Tax Reform Victories for Housing
The tax reform bill signed into law by President Donald Trump on Dec. 22 will provide tax relief for hard-working families and create a more favorable tax climate for small business.
NAHB worked hard throughout the legislative process to make sure the final bill included key provisions that support the housing industry. Changes within the Tax Cuts and Jobs Act took eect for the tax year that began Jan. 1, 2018. Major provisions of the law include:
Mortgage interest deduction.
Retains the mortgage interest deduction and the deduction for second homes, but reduces the mortgage interest cap from $1 million to $750,000.
State and local property taxes.
Allows taxpayers to deduct up to $10,000 of state and local taxes.
Capital gains exclusion.
Maintains existing law that allows home owners to exclude up to $250,000 (or $500,000 for married couples) in capital gains on the profit from the sale of a home if they have lived in the house for two of the last five years.
Private activity bonds.
Retains private activity bonds (PABs), which will enable the Low Income Housing Tax Credit to maintain its eectiveness as the most indispensable tool for the production of aordable housing.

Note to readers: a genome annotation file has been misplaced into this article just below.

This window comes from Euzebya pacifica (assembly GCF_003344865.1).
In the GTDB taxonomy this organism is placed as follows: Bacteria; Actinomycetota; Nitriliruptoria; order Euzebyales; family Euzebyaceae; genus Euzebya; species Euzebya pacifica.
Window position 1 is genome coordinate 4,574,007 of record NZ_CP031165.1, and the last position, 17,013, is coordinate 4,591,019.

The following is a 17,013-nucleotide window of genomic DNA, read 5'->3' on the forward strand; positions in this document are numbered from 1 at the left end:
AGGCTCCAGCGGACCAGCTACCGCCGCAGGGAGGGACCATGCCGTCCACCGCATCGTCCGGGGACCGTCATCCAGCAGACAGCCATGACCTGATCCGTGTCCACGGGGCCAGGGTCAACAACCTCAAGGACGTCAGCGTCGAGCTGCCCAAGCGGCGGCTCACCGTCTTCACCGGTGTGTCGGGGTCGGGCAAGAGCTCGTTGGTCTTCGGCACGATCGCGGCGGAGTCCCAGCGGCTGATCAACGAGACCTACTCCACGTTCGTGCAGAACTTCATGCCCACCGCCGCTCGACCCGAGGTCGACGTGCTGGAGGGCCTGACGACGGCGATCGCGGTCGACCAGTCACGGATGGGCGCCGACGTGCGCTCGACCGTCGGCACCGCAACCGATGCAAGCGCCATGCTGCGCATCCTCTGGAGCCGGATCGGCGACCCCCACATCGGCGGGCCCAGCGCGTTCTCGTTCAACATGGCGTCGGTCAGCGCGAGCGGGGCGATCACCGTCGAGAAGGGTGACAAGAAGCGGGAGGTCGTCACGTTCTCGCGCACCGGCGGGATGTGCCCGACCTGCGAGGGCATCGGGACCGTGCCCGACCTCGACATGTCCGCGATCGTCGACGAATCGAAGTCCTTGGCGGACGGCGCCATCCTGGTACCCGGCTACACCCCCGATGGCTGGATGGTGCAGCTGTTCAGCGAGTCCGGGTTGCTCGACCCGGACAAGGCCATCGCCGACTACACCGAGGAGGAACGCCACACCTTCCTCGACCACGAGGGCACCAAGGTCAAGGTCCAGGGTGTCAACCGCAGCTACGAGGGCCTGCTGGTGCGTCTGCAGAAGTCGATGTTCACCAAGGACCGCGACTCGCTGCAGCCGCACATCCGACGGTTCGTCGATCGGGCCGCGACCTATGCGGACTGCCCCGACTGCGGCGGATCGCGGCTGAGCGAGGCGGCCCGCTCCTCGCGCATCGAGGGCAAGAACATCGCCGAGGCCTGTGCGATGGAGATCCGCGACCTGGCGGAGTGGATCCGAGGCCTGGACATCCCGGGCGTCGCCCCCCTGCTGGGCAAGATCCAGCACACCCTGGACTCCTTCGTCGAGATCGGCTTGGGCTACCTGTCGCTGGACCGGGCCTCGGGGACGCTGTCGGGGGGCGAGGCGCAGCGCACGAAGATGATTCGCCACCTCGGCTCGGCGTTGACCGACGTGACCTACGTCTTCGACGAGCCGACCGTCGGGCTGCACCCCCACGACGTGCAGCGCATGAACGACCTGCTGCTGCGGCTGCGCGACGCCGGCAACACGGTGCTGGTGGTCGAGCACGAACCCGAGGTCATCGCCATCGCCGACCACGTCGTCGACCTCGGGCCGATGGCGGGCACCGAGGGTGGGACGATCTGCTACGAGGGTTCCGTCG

Alternative Minimum Tax.
Eliminates the Alternative Minimum Tax (AMT) for corporations and increases the AMT exemption amounts and phase-out thresholds for individuals.
Allows most home builders with pass-through income to deduct up to 20% of that income based on wages or on wages plus a capital element.
Business interest deduction.
Provides the taxpayer a choice of making a one-time election for a deduction limited to 30% of adjusted gross income; or for real estate, a 100% deduction for business interest, but with certain trade-offs.
Gives the taxpayer the choice of taking 27.5-year or 30-year depreciation, depending on how they elect to treat their business interest.